The refresh rate refers to the to the number of frames a television can show per second. It's measured in Hertz, which is a unit of frequency. A TV with a 60Hz refresh rate can display 60 images per second.
As mentioned in our fake refresh rate article, TVs will often be marketed using refresh rate numbers that bear no real relation to the actual specification of the television. This is unfortunately very misleading to the average buyer, but manufacturers have thankfully started to integrate real numbers. Most of the time, the number listed will be double the actual refresh rate. If you ever see a refresh rate above 120hz, you can also automatically assume that it is an exaggerated number.
60Hz vs 120Hz
As much as manufacturers would like you to believe that a 120Hz TV provides an important advantage over 60Hz models, the refresh rate itself does not inherently improve the motion. In theory, content playing at twice the refresh rate should have half the motion blur. The issue is that almost nobody uses a 120Hz source.
When displaying 30 or 60 fps content
A 60 fps video played on a 120Hz TV will look no different than on a 60Hz TV. In a case like this, the TV either adjusts itself to match the refresh rate of the source, which effectively turns it into a 60Hz TV, or it simply doubles every frame.
As you can see from the picture above, a TV with a higher refresh rate does not produce less motion blur. Since both of these TVs have a very similar response time (which causes the blur), 60 fps content results in an almost identical picture.
To better showcases these difference, we compared two TVs side by side, a 60Hz model and a 120Hz model with similar response times. We filmed these TVs in slow motion to easily compare each individual frames.
When displaying 24 fps content
While a 120hz TV doesn't inherently produce better motion, it can provide a few advantages over standard 60Hz TVs. An important one is proper playback of content meant to be displayed at 24Hz such as cinema. Most TVs now can simply adjust the refresh rate of their panel to fit the source, but some devices (such as chromecast) can only output at 60Hz regardless of the content being played. This can lead to issues since 24 is not a multiple of 60Hz. To display this sort of content, what is called a "3:2 pulldown" is used. Basically, the frames alternate between being repeated 3 times and 2 times. Not everybody notices this, but it causes some scenes, notably panning shots, to appear juddery. 120hz TVs can avoid this entirely since they can just display each frame 5 times. Some 60Hz TVs can manage to do it, but if this is an important feature for you, you will probably have to get a 120Hz model. Learn more about judder, our related tests as well as a list of judder free TVs.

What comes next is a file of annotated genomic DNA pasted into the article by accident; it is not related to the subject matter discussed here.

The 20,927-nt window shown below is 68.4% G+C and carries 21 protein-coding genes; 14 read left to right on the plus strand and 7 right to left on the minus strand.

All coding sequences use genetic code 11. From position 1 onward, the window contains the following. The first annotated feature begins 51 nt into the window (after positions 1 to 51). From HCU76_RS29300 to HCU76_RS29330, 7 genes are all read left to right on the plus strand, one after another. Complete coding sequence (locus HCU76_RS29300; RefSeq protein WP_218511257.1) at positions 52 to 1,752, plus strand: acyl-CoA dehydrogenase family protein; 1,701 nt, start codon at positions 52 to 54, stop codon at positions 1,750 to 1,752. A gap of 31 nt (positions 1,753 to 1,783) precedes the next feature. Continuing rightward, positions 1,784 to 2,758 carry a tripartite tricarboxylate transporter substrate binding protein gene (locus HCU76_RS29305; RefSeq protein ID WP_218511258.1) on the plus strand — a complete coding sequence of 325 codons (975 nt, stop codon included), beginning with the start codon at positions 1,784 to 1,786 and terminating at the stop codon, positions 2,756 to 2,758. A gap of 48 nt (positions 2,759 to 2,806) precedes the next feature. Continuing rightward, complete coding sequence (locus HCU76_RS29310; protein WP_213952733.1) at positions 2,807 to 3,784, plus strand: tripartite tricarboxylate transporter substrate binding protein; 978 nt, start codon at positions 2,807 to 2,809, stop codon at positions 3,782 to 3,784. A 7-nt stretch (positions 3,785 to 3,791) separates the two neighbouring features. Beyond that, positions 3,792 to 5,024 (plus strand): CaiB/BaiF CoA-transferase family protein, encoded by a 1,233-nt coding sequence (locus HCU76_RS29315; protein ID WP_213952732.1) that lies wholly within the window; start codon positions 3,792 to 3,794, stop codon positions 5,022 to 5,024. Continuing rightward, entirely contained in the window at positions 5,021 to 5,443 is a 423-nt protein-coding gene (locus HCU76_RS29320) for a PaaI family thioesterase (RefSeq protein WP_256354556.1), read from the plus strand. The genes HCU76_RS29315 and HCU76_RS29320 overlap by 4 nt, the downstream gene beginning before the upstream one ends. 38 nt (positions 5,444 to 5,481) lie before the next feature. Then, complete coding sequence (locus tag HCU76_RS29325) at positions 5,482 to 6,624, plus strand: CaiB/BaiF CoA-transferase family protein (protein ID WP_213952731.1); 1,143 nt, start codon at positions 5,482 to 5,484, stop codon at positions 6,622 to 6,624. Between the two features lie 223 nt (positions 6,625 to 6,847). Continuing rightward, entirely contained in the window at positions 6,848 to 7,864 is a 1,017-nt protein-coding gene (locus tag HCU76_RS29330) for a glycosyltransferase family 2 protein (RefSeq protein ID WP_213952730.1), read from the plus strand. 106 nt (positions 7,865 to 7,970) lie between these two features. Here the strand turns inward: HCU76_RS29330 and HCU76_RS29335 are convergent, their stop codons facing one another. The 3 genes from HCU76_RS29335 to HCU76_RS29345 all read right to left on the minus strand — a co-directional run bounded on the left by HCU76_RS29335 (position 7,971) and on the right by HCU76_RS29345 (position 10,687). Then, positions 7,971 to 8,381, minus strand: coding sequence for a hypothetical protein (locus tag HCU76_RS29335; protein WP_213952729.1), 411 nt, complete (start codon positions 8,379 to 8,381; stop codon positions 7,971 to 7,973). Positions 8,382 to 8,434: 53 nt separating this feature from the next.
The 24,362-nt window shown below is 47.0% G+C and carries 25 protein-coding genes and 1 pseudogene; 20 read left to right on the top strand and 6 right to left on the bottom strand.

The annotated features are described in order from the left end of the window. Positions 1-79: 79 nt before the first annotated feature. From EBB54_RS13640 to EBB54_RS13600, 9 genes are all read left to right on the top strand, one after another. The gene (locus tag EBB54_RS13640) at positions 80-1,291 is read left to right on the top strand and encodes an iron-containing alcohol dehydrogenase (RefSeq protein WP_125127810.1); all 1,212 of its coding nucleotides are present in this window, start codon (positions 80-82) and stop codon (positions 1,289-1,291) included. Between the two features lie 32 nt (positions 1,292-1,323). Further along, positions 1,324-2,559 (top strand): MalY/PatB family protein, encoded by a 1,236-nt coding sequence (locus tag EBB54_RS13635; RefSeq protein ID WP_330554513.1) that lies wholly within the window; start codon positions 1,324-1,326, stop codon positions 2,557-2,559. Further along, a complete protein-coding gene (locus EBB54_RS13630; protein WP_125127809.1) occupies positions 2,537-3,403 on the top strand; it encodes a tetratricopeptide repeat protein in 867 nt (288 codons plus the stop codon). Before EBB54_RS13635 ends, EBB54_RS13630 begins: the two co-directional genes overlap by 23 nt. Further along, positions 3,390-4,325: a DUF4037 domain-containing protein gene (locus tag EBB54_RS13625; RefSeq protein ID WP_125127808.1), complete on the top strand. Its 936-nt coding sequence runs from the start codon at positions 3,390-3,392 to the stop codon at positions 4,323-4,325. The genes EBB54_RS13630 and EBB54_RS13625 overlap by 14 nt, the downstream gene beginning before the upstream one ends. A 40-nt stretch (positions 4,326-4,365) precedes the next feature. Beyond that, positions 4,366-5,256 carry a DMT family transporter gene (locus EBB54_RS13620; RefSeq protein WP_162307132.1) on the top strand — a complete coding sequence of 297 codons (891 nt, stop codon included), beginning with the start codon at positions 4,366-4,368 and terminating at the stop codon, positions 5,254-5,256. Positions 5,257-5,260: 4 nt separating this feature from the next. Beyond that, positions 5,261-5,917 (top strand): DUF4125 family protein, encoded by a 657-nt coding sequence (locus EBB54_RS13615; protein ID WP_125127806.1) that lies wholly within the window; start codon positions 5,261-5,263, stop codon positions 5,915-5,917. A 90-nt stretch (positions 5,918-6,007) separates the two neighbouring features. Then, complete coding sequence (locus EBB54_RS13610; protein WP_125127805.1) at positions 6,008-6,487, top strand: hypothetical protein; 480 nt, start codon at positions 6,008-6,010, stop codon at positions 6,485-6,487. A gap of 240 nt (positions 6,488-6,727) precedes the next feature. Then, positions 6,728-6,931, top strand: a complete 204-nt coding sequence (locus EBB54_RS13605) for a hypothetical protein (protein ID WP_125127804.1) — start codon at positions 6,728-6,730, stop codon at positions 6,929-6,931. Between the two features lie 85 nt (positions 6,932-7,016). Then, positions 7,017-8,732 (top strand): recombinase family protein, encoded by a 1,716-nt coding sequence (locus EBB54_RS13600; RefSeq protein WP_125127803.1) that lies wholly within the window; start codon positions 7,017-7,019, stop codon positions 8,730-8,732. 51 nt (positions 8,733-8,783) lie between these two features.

When using the motion interpolation feature
Another place where 120Hz is useful is if you enjoy the motion interpolation feature found on TVs (soap opera effect). Most TVs have this feature, even 60Hz ones, but since motion interpolation works by adding generated frames between existing ones, having a higher refresh rate allows you to have twice as many extra frames. This allows the TV to make better interpolated frames as it can spread the movement into more precise steps.
Another useful feature caused by having a higher refresh rate is the ability to use motion interpolation on 60p content. Since they cannot display more than 60 frames per second, a 60Hz cannot use its soap opera effect feature on content with higher frame rates. A 120Hz TV has the advantage of being able to add an additional interpolated frame between each of the 60Hz ones, since it is capable of displaying twice as many. Unless you have a 120Hz TV, you will only be able to use this feature on 24p or 30p content.
When displaying 120 fps content
If your TV is connected to a PC and it supports a 120Hz input, then this is where having a 120Hz TV can be a strong advantage. While it is rare to find content other than games with this framerate, the impact on the quality of the motion perceived is large.
As you can see, the 120 fps picture is much clearer. This is because the 120 fps frames stay half as long on screen. When your eyes track a moving object across a screen, it blends the two frames together. Since the 120hz content has twice as many steps, it doesn't require as much blending (this is called blur persistence). For a more in-depth explanation of this subject, check out our video on taking pictures of motion blur.
Black frame insertion